Methods: Resolution and detection thresholds were evaluated for gratings of four different orientations in eight different visual field meridians in the 20-deg visual field in white light. Detection measurements in monochromatic light (543 nm; bandwidth, 10 nm) were also performed to evaluate the effects of chromatic aberration on the meridional effect. A combination of trial lenses and adaptive optics system was used to correct the monochromatic lower- and higher-order aberrations.

    Results: For both resolution and detection tasks, gratings parallel to the visual field meridian had better threshold compared with the perpendicular gratings, whereas the two oblique gratings had similar thresholds. The parallel and perpendicular grating acuity differences for resolution and detection tasks were 0.16 logMAR and 0.11 logMAD, respectively. Elimination of chromatic errors did not affect the meridional preference in detection acuity.

    Conclusions: Similar to peripheral resolution, detection also shows a meridional effect that appears to have a neural origin. The threshold difference seen for parallel and perpendicular gratings suggests the use of two oblique gratings as stimuli in alternative forced-choice procedures for peripheral vision evaluation to reduce measurement variation.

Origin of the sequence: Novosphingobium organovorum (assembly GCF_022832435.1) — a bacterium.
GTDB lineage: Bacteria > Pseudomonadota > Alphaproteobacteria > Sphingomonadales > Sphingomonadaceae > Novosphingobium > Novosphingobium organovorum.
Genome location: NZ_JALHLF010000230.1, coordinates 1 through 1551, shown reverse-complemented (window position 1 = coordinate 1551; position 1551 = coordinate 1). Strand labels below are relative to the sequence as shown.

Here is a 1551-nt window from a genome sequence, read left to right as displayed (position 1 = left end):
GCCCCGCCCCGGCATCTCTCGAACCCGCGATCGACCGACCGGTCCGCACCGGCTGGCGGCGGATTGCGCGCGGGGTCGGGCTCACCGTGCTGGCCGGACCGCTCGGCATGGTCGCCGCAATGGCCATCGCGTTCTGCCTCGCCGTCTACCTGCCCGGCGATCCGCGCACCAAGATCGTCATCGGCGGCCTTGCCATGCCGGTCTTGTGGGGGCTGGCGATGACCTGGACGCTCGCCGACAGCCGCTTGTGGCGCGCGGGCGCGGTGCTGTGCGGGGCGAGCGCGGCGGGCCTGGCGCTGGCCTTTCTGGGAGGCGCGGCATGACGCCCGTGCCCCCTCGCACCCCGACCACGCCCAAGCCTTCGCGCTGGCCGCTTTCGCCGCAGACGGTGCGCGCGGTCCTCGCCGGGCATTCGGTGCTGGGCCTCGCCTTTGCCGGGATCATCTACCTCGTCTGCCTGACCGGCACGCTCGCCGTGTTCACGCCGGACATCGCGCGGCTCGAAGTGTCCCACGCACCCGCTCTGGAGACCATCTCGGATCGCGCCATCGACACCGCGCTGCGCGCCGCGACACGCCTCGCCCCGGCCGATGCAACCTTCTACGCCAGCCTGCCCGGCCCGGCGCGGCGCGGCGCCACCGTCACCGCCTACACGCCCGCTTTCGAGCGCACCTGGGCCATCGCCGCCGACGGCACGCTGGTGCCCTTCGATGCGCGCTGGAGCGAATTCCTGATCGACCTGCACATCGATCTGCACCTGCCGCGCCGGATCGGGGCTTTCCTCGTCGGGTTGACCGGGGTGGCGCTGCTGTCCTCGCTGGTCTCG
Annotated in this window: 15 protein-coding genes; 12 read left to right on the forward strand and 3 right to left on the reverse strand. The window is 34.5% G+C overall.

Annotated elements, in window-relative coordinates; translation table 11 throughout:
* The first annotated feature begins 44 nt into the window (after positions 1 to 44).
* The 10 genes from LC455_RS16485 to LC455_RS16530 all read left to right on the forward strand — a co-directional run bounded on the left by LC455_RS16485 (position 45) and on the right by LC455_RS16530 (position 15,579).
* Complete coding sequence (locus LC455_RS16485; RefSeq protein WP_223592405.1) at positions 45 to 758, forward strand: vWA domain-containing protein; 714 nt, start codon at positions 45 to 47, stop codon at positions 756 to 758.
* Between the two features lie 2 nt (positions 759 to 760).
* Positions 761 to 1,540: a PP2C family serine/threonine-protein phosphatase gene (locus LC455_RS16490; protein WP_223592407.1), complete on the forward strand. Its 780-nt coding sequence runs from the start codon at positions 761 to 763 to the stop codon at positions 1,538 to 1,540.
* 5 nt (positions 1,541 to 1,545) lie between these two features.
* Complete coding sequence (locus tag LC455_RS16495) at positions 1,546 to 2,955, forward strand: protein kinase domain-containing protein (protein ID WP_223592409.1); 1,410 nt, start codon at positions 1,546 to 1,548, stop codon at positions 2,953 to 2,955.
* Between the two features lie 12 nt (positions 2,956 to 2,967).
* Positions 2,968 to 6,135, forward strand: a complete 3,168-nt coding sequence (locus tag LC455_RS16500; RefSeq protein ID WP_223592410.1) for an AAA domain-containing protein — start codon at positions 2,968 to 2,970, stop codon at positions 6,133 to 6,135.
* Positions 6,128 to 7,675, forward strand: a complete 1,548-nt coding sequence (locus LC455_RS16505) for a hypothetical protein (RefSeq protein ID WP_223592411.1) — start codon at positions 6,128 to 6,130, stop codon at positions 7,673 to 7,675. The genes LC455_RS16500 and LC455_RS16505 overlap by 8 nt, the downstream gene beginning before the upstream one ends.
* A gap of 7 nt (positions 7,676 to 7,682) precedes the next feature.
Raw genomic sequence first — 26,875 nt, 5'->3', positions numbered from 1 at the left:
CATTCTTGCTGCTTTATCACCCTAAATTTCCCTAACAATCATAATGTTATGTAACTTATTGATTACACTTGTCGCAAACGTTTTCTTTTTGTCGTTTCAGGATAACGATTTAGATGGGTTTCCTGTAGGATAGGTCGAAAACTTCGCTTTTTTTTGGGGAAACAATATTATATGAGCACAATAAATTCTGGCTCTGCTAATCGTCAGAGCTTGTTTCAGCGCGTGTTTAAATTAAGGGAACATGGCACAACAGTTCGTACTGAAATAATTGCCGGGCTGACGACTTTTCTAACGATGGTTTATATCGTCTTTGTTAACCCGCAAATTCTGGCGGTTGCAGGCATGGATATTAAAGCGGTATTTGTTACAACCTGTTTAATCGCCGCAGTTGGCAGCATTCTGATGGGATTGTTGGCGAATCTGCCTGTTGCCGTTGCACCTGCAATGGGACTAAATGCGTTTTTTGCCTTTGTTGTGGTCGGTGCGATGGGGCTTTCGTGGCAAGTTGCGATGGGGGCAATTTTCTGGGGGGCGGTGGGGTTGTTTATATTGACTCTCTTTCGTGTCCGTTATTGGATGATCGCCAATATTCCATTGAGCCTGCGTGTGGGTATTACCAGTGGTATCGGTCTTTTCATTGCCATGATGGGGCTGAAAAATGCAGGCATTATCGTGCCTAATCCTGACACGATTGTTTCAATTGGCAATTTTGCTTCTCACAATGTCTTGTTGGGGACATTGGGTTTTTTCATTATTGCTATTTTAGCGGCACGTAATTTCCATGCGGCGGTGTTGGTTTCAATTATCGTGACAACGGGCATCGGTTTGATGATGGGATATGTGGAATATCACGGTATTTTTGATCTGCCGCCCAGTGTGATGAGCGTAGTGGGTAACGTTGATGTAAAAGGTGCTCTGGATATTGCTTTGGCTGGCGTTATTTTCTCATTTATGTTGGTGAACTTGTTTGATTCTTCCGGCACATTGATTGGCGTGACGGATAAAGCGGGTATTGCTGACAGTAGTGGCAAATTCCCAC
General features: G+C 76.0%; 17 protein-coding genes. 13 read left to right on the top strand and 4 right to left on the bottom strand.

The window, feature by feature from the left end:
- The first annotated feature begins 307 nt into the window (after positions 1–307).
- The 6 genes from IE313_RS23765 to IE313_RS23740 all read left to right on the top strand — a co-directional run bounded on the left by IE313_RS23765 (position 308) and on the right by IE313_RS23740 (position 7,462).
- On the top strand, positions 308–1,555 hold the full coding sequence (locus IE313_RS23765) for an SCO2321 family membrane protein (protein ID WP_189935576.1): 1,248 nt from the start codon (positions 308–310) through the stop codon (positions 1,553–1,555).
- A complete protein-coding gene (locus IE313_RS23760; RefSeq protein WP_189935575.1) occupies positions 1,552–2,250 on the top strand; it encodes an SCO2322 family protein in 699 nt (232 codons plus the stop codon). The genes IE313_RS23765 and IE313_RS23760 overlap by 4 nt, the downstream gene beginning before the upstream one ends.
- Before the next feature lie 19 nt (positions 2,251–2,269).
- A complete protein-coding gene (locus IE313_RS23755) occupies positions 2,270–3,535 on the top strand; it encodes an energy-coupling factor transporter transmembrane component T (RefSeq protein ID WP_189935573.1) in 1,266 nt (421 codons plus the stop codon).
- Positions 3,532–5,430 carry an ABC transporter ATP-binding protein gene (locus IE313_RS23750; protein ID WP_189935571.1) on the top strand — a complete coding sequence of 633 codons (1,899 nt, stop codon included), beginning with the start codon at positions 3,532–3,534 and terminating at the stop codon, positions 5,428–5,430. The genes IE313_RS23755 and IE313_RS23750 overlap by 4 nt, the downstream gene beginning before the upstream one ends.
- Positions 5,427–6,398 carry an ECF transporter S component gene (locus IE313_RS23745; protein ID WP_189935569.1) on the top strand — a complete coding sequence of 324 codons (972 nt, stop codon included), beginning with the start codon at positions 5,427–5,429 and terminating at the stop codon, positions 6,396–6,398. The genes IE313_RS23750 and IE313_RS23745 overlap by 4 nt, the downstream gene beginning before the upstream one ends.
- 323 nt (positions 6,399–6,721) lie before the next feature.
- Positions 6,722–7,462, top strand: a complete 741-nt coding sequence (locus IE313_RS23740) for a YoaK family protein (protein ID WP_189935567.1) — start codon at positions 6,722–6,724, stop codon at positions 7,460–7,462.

• 14.
    Venkataraman, Abinaya Priya
    et al.
    KTH, School of Engineering Sciences (SCI), Applied Physics, Biomedical and X-ray Physics.
    Winter, Simon
    KTH, School of Engineering Sciences (SCI), Applied Physics, Biomedical and X-ray Physics.
    Unsbo, Peter
    KTH, School of Engineering Sciences (SCI), Applied Physics, Biomedical and X-ray Physics.
    Lundström, Linda
    KTH, School of Engineering Sciences (SCI), Applied Physics, Biomedical and X-ray Physics.
    Blur adaptation: Contrast sensitivity changes and stimulus extent2015In: Vision Research, ISSN 0042-6989, E-ISSN 1878-5646, Vol. 110, no PA, p. 100-106Article in journal (Refereed)
    Abstract [en]

    A prolonged exposure to foveal defocus is well known to affect the visual functions in the fovea. However, the effects of peripheral blur adaptation on foveal vision, or vice versa, are still unclear. In this study, we therefore examined the changes in contrast sensitivity function from baseline, following blur adaptation to small as well as laterally extended stimuli in four subjects. The small field stimulus (7.5° visual field) was a 30. min video of forest scenery projected on a screen and the large field stimulus consisted of 7-tiles of the 7.5° stimulus stacked horizontally. Both stimuli were used for adaptation with optical blur (+2.00. D trial lens) as well as for clear control conditions. After small field blur adaptation foveal contrast sensitivity improved in the mid spatial frequency region. However, these changes neither spread to the periphery nor occurred for the large field blur adaptation. To conclude, visual performance after adaptation is dependent on the lateral extent of the adaptation stimulus.

  • 15.
    Winter, Simon
    et al.